How to modify a divorce judgment

By |2022-04-05T17:06:39+00:0009 Mar 2016|Categories: Family Law|

How to modify a divorce judgment

The divorce process is not an easy one, especially when spouses decide to go back and forth and dispute over certain things. Once things are finalized, whether it is settled by a judge or the spouses have decided to work together, there will be a divorce decree that outlines the terms of the divorce. In some cases, what is outlined in the decree isn’t always what one or both spouses want, or they may need to change it at some point in time. When a divorce judgment needs to be changed, a request needs to be made.

Those interested in modifying their divorce judgment or decree can get the following changed:

  • Child custody.
  • Child support.
  • Visitation schedule.
  • Alimony.

Since you are only requesting that one aspect of the decree or judgment be changed, there is a chance that the courts will agree to the change, depending on what you have requested. Some people choose to appeal their divorce decree entirely, but it is not very often that the decision is made to overturn the court’s ruling on the matter. This means that filing a motion to modify your divorce judgment or decree may be the best option for you.

People may believe that what the courts decide during the divorce process is final, but if it is necessary, they can request to modify the judgment. If it is something like lowering child support payments because of changes in their circumstances,  they may prove this to a judge and could get their decree modified. Even those who are not sure of what the outcome will be may want to make an attempt and speak with an attorney, as they can assist with the process.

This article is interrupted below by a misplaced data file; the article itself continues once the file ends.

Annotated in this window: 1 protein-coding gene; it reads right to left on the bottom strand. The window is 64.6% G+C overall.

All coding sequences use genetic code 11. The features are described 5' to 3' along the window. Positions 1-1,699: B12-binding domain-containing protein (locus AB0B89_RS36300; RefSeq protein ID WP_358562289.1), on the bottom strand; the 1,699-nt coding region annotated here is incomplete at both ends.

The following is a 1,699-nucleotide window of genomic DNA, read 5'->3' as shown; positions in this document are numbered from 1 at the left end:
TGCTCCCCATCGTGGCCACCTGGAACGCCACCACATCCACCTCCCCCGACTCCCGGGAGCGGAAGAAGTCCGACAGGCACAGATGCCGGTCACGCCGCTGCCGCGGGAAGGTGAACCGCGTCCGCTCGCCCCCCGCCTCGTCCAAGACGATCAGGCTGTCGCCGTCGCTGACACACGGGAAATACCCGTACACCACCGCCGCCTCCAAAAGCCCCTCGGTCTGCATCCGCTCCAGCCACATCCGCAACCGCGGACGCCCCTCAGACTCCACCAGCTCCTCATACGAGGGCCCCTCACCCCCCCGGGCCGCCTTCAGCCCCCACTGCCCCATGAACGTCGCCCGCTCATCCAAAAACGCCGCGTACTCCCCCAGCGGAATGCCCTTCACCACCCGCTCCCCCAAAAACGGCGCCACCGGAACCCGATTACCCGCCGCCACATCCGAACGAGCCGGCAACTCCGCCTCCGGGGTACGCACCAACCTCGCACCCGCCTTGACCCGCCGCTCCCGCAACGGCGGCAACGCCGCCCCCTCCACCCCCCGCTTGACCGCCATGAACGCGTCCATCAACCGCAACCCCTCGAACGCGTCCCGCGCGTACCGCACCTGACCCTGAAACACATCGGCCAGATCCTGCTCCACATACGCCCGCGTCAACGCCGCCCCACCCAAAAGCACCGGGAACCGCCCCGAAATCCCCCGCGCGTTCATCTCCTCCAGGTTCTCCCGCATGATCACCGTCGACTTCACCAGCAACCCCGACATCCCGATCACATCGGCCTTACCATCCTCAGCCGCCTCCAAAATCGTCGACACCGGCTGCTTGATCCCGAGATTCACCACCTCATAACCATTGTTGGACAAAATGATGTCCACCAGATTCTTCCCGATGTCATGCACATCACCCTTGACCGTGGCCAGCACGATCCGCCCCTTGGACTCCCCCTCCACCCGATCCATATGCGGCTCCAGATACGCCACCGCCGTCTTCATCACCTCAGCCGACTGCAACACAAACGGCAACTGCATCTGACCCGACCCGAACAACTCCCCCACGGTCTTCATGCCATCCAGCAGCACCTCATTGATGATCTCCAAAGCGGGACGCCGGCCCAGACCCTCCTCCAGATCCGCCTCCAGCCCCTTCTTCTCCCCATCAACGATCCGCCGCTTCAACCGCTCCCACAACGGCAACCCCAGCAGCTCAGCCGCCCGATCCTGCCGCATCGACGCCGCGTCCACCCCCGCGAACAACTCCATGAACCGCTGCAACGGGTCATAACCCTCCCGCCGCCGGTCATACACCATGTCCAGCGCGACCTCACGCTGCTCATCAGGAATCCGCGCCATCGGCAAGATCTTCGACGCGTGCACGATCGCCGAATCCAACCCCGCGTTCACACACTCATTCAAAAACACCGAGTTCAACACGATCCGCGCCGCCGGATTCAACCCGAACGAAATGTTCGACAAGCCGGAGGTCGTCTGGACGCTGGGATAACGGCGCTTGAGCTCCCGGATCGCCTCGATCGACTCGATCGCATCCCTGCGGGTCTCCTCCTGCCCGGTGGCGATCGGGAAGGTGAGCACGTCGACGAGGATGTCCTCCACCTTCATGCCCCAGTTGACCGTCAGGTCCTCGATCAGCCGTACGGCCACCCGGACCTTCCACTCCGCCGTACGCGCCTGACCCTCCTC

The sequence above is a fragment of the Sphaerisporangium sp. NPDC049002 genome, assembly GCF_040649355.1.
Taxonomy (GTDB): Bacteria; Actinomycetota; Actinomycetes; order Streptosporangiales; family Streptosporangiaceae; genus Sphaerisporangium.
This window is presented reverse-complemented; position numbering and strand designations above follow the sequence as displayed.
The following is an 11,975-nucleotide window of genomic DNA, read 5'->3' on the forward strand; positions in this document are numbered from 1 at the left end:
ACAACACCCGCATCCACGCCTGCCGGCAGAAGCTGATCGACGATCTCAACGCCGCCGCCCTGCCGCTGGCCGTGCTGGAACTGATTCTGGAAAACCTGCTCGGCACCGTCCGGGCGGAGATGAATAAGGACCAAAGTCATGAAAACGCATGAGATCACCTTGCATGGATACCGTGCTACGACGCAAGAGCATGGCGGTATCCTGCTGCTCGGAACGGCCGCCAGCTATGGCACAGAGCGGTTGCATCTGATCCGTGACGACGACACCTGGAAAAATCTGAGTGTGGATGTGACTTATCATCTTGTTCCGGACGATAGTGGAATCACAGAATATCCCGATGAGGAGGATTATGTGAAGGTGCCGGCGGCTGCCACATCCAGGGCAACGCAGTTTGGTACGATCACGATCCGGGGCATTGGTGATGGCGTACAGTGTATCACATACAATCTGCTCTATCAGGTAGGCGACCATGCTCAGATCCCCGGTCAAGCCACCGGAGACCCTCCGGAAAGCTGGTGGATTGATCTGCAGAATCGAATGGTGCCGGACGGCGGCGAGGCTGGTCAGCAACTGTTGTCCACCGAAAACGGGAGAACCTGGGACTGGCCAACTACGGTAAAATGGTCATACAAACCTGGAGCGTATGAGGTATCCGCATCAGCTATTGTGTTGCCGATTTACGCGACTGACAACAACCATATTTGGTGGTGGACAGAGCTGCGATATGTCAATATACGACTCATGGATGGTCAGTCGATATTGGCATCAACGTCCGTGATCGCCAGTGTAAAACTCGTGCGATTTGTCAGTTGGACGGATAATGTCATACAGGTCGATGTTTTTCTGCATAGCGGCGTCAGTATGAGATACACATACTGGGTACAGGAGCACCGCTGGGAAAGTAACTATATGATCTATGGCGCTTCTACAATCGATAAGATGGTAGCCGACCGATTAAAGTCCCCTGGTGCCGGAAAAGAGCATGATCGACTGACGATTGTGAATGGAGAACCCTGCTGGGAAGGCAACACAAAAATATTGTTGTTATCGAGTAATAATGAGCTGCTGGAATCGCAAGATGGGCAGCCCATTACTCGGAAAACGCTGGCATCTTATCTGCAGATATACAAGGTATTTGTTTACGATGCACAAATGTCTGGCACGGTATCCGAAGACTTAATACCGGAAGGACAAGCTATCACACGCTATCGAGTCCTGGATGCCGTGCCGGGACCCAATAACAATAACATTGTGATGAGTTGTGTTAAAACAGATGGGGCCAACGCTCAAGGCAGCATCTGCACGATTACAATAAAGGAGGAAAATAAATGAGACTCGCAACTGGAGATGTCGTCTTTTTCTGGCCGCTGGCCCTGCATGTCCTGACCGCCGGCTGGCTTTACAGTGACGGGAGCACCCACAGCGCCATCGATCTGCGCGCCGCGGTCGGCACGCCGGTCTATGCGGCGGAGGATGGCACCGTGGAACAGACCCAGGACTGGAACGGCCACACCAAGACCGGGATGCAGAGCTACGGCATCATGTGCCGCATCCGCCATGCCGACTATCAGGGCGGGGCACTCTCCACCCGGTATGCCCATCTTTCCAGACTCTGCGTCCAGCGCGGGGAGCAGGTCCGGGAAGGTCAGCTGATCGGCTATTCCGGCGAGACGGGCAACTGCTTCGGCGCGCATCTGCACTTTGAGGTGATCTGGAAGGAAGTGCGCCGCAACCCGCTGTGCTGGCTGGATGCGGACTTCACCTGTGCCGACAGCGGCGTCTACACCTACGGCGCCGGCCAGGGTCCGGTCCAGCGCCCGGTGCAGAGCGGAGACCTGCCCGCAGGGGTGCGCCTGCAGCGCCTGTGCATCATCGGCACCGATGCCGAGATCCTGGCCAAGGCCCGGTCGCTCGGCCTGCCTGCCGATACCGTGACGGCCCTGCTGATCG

About the Author:

Dorie Anne Rogers - The Law Offices of Dorie A. Rogers, APC
Dorie A. Rogers, a Family Law Specialist, Certified by the State Bar of California, has been an attorney since 1981 with an exclusive family law practice located in Orange County. She is accepting dissolution cases with support and property issues including the use of forensics to ascertain business value, community interests and to establish monthly case flow analysis. Ms. Rogers has substantial experience in high conflict custody litigation involving sophisticated psychological issues. She drafts premarital and postmarital agreement designed to define and establish parties' separate and community property interests. Paternity cases and domestic violence matters are considered part of her practice. Ms. Rogers is a court-approved and court-appointed to represent minor children.Ms. Rogers consults with individuals concerned about entering or exiting a relationship. She advises effective strategies for dissolution or premarital planning. Knowledge is power and good planning affords better results.Specialties: Family Law Specialist, Certified by the State Bar of California
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